Table 5.4: Characteristics of expert teachers Dimension A. Can identify essential representations of their subject(s) Attribute A1 Expert teachers have deeper representations about teaching and learning. A2 Expert teachers adopt a problem-solving stance to their work. A3 Expert teachers can anticipate, plan, and improvise as required by the situation. A4 Expert teachers are better decision-makers and can identify what decisions are important and which are less important decisions. B. Guiding learning through classroom interactions B5 Expert teachers are proficient at creating an optimal classroom climate for learning. B6 Expert teachers have a multi-dimensional, complex perception of classroom situations. B7 Expert teachers are more context-dependent and have high situation cognition. C. Monitoring learning and provide feedback C8 Expert teachers are more adept at monitoring student problems and assessing their level of understanding and progress, and they provide much more relevant, useful feedback. C9 Expert teachers are more adept at developing and testing hypotheses about learning difficulties or instructional strategies. C10 Expert teachers are more automatic. D. Attending to affective attributes E. Influencingstudent outcomes D11 Expert teachers have high respect for students. D12 Expert teachers are passionate about teaching and learning. E13 Expert teachers engage students in learning and develop in their students' self-regulation, involvement in mastery learning, enhanced self-efficacy, and self-esteem as learners. E14 Expert teachers provide appropriate challenging tasks and goals for students. E15 Expert teachers have positive influences on students' achievement. E16 Expert teachers enhance surface and deep learning.

The three darker shaded attributes are the three that contribute most to the difference between expert and experienced teachers (Hattie 2003).

Mixed ability groupings

One of the biggest challenges for teaching mathematics is providing for the wide range of confidence and mathematical understanding among students. As Clarke and Clarke (2008) point out, it is simply not possible to teach every student on an individual basis, and so teachers need to employ different strategies for dealing with the range of abilities in their classes. This wide spread of abilities is not restricted to mathematical ability, it may also involve reading ability and a number of other factors.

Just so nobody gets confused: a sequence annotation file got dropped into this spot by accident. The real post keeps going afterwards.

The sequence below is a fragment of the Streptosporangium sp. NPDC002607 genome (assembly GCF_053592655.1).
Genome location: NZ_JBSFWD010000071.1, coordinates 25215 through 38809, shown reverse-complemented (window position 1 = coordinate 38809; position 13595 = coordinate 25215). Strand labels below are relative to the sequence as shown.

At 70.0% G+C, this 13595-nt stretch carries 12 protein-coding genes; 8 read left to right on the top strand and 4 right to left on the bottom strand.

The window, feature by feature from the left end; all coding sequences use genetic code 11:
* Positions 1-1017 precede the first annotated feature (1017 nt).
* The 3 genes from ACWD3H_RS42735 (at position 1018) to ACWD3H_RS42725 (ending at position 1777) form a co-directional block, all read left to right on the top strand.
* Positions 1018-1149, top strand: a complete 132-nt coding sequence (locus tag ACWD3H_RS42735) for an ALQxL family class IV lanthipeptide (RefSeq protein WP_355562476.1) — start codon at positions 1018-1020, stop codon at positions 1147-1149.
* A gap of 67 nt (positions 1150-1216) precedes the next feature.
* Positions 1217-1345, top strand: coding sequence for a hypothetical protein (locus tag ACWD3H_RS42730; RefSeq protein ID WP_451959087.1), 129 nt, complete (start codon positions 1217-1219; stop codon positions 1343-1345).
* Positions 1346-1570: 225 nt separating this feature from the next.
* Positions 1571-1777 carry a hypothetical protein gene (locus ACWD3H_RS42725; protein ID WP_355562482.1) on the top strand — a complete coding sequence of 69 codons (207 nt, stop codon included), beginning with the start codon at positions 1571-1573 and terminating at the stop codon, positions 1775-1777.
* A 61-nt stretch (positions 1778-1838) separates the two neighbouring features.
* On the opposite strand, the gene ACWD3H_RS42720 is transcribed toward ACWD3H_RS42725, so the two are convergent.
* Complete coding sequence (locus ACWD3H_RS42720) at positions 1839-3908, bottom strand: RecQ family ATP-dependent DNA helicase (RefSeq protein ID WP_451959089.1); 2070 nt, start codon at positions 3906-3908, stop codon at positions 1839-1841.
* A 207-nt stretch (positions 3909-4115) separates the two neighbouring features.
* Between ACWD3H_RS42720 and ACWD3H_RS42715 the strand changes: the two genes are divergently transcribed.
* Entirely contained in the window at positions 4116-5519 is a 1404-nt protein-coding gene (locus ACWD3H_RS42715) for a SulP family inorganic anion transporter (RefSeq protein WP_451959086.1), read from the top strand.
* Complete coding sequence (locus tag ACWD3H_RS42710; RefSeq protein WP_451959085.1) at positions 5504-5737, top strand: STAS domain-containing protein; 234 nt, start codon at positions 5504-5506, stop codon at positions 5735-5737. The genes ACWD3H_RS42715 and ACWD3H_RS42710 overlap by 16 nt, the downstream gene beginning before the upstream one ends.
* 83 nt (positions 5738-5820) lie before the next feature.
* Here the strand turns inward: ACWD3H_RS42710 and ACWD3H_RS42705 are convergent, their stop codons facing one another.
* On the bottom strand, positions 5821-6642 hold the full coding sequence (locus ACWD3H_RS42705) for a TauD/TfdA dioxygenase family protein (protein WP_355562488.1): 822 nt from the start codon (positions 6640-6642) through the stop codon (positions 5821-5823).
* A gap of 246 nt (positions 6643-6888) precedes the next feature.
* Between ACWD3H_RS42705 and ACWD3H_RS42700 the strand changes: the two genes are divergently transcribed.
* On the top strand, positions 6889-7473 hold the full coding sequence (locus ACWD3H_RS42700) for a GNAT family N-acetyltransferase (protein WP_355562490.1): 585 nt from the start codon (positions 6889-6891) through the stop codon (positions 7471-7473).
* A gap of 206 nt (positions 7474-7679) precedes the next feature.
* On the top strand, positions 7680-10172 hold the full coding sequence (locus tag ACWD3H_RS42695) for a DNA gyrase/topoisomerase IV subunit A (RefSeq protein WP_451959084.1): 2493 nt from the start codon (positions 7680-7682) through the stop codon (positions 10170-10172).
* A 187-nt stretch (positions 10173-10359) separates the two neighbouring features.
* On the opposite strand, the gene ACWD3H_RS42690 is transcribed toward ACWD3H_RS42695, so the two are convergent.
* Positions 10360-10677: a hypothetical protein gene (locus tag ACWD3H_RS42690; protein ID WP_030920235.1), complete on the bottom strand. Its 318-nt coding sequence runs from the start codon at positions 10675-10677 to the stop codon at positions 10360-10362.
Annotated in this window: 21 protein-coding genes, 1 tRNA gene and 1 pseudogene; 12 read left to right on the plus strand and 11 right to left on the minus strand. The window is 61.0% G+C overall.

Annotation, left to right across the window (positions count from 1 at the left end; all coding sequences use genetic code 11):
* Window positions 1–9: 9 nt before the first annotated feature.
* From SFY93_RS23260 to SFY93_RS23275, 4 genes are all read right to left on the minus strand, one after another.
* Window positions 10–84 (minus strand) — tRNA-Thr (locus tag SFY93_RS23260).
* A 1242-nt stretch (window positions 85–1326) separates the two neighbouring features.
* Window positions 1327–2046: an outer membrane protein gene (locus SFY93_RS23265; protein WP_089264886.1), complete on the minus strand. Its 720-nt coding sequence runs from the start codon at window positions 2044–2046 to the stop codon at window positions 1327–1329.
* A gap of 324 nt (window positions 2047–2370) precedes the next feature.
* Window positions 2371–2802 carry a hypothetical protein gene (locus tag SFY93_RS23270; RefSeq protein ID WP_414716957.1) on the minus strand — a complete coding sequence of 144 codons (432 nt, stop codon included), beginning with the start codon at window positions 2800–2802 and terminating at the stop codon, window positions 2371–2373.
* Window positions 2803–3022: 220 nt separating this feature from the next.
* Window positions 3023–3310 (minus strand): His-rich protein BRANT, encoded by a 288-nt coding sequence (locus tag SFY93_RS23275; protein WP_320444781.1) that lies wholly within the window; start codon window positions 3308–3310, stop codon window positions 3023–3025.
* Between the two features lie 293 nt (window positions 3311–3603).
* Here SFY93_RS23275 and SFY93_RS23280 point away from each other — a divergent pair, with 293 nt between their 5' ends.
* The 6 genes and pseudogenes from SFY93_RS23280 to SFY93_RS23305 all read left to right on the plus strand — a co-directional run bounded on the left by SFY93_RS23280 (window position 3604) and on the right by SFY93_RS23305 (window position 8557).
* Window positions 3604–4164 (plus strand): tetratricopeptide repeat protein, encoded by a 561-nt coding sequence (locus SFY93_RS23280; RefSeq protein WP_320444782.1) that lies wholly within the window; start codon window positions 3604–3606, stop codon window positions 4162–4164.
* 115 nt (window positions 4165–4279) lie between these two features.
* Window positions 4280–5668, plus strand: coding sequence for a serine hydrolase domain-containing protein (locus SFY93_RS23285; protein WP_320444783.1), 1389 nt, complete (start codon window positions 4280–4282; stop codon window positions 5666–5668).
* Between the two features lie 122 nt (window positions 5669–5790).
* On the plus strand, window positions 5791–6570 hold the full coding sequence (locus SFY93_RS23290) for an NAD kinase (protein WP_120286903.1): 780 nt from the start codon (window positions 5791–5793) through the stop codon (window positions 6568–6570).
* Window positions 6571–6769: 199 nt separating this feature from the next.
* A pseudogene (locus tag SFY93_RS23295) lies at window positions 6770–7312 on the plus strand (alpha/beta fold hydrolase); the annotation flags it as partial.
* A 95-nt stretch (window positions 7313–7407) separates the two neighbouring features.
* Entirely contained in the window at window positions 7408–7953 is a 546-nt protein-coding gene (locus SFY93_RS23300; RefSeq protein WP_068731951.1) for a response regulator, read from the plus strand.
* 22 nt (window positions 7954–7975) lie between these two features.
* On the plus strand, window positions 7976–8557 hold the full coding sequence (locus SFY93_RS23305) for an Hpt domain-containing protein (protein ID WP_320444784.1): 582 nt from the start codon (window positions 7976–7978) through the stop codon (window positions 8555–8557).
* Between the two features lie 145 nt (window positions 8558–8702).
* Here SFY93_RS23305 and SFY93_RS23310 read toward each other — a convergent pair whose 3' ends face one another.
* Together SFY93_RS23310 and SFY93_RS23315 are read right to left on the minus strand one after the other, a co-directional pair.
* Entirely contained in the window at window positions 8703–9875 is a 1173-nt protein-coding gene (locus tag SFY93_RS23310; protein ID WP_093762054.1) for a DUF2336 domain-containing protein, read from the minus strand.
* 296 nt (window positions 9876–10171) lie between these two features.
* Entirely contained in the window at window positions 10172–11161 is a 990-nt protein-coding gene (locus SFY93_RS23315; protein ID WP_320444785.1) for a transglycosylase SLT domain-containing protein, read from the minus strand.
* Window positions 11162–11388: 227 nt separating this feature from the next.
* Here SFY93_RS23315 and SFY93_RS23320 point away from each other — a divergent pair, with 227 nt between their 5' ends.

38 Numeracy in practice: teaching, learning and using mathematics

Some secondary schools, especially, deal with this challenge by assigning students to different classes according to mathematical `ability' as determined by some test or according to students' previous performance. This kind of ability grouping is often called `setting' or `streaming'. In their extensive summary of the pros and cons of ability setting, Clarke and Clarke (2008) report that:

The research evidence is clear that generally any benefits which accrue from ability grouping are only to very high achievers, with a negative impact on average and low-attaining students.

They also raise a number of other important considerations which cast doubt on the practice of setting up more or less fixed groupings of students according to ability. On the other hand, groupings that are flexible and genuinely short-term are unlikely to lead to the negative outcomes referred to above. In particular, Clarke and Clarke (2008) strongly endorse practices such as:

pulling a small group aside for an extension task or to help a group having difficulty getting into a particular task or understanding a particular concept or skill.

A study by Lou et al. (1996) confirmed this view by showing in a large study that:

Students working in small groups achieved significantly more than students not learning in small groups ... Low-ability and averageability students learned significantly more in mixed-ability groups, while for high-ability students, group ability composition made no difference (cited in COAG 2008, p. 64).